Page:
Now when you put this into a more sophisticated SEIR model you won’t get as strong a result but the result will be in the same direction. Note also that getting to herd immunity sooner is probably the best thing we can do to prevent further mutations.
See also Youyang Go’s thread where he discusses his modeling of similar ideas. He notes:
Reaching herd immunity two or three months sooner will have profound benefits throughout society, ranging from fewer cases & deaths to faster economic recovery.
Addendum: Please read Tyler’s post, FDF?-Show Your Work! before you comment.
County officials who have for years been planning for a mass vaccination said they are seeing that training and preparation — much of it funded by millions of dollars in federal grants — pushed aside as the administration of Gov. Andrew M. Cuomo has retained control of the state’s coronavirus vaccination program, including having hospitals rather than local health departments administer the doses.
Interviews with multiple county officials over the past week confirm that many are unclear why the governor’s administration has not activated the county-by-county system, a plan that included recent practice sessions in which members of the public received regular flu vaccines at drive-thru sites.
…In Albany County, officials have privately said they could vaccinate the population of the southern half of the county in a few days if they were given the coronavirus vaccines and allowed to mobilize their plan.
Here is the full, gory story. It is clear they have just begun thinking about this. I really do not understand why Paul Krugman has been praising the New York State response for so many months, they have gone from one disgrace to another. Ross Barkan offers further commentary. And here is de Blasio on Cuomo.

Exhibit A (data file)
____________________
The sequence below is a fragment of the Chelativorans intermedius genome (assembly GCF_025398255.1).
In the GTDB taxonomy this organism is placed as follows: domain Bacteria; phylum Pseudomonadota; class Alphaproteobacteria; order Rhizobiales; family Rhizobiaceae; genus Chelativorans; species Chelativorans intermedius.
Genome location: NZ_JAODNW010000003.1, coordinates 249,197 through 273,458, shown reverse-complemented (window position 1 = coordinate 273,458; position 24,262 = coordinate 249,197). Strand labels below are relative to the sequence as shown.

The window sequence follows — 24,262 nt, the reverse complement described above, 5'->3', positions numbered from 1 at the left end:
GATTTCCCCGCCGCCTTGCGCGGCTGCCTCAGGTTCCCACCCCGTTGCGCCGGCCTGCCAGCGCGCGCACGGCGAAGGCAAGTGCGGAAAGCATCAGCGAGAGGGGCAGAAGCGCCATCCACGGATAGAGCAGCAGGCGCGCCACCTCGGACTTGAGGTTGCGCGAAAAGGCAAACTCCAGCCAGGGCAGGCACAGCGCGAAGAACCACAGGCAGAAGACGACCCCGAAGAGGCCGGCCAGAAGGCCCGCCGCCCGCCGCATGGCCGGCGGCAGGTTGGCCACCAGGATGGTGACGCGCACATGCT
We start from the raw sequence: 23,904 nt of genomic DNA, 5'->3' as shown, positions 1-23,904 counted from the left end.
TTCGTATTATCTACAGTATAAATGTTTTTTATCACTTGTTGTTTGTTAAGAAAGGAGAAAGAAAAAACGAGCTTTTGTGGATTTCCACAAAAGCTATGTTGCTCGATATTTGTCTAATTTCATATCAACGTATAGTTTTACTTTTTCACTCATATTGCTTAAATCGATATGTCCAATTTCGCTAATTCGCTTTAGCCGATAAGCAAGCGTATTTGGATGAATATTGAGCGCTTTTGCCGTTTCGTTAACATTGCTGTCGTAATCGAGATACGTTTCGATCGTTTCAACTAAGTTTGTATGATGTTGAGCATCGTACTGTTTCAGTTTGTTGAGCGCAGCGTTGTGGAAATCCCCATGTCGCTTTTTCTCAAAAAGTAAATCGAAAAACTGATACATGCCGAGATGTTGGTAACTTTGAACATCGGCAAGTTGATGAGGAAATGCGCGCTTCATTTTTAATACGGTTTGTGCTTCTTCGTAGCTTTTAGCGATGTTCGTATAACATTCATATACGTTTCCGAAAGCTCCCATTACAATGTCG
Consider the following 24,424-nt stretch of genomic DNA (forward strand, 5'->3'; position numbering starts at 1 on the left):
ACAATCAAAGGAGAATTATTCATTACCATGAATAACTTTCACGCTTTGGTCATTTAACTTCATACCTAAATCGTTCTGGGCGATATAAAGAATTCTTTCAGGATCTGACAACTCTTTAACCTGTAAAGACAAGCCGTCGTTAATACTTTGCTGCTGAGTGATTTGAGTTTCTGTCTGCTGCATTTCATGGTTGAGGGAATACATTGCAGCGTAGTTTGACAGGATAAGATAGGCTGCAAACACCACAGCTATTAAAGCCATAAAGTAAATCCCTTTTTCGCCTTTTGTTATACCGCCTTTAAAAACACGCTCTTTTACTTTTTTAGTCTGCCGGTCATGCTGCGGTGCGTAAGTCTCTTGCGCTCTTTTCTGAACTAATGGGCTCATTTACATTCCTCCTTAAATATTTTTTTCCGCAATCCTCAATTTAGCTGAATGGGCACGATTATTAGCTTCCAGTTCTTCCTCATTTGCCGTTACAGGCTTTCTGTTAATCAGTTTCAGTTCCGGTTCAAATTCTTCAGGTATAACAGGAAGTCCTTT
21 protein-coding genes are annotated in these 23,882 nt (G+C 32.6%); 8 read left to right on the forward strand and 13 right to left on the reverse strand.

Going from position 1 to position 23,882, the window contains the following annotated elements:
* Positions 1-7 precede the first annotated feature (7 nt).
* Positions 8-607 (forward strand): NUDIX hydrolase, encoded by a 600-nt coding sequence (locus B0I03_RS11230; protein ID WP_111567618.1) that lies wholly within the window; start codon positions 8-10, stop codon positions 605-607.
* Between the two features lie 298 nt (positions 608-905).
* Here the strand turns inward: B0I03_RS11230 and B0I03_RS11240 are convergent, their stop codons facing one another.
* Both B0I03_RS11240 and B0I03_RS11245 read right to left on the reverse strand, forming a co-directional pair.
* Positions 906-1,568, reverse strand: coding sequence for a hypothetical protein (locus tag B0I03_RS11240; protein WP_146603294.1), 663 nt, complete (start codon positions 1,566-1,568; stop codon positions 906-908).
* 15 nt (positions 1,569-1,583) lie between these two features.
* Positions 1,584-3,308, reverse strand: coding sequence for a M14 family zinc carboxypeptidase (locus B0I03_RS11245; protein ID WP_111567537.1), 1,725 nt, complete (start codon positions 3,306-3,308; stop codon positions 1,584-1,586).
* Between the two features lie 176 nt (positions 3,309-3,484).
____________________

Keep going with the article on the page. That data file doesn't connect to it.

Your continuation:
As a side note this is interesting: “The Times Union is not disclosing the [vaccination] location because county officials contend the vaccination sites should not be publicly disclosed for security purposes.”
To be clear, other states are messing up too, some of them worse than NY.
That is the title of my latest Bloomberg column, here is one excerpt:
Preliminary data indicate that the new strain in the U.K. allows the virus to spread from one person to another more easily. The practical upshot is that even the strict lockdowns of early 2020, such as the one just ordered in the U.K. by Prime Minister Boris Johnson, may not be enough to reverse the spread of the virus.
It is far from obvious that politicians will be able to sell voters on strict lockdowns if they still allow the virus to spread. Furthermore, vaccine distribution has been sufficiently slow that a full lockdown would have to last for many months, and that probably isn’t feasible or desirable. Yet not having lockdowns would lead to a much more rapid spread of the virus, overloading hospitals and public health facilities.
The biggest moral dilemmas might come in those countries that to date have been fairly successful at containing the spread of the virus. Apart from restrictions on foreign travel, life in Taiwan has been normal for some time now, and Covid-related casualties have been miniscule. Other successful examples of virus containment can be found throughout Asia and the Pacific.
But how will those countries deal with the new strain? It has already appeared in both Taiwan and China. So far it has not taken over, but the previous tactics of quarantine and tracing may no longer suffice, should the new strain become more active. It is already spreading in Denmark, which did a good job against Covid-19 early on.
Imagine being a leader of a country that has successfully contained Covid, and now realizing that a single mistake could undo almost a year of very hard work. You also know that, precisely because your country has been so effective at fighting the virus, it is not on the verge of vaccinating your entire population. What if you let a single returning citizen pass through customs taking one Covid test rather than three? What if you then cannot control the subsequent spread of the strain that person is carrying?